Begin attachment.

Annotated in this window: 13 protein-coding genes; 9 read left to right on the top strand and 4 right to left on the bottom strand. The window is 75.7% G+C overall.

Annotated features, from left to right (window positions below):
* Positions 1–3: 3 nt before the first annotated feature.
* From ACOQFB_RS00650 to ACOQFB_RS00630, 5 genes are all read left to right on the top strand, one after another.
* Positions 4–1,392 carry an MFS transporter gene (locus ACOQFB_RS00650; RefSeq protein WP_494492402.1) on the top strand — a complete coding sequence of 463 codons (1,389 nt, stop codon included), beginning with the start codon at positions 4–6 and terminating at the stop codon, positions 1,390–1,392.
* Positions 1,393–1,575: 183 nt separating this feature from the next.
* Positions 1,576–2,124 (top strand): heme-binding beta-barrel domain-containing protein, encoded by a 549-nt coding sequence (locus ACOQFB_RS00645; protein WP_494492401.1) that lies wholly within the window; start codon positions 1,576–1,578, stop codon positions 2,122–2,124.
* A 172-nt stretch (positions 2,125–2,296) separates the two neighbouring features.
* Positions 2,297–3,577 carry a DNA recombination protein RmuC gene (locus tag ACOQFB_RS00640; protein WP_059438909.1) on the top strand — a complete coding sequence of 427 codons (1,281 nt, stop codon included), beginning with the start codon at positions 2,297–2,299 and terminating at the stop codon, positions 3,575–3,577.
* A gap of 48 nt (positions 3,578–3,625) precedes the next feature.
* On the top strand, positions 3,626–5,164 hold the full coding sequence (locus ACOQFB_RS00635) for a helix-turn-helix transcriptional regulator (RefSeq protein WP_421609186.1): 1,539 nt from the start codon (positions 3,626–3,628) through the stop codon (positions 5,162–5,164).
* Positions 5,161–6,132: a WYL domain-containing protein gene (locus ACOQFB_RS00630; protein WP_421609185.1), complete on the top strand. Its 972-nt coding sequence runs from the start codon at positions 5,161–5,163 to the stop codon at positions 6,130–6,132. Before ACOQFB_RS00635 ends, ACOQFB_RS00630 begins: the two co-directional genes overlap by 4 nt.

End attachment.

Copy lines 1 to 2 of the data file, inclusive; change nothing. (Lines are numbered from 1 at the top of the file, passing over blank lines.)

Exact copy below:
Annotated in this window: 13 protein-coding genes; 9 read left to right on the top strand and 4 right to left on the bottom strand. The window is 75.7% G+C overall.

Annotated features, from left to right (window positions below):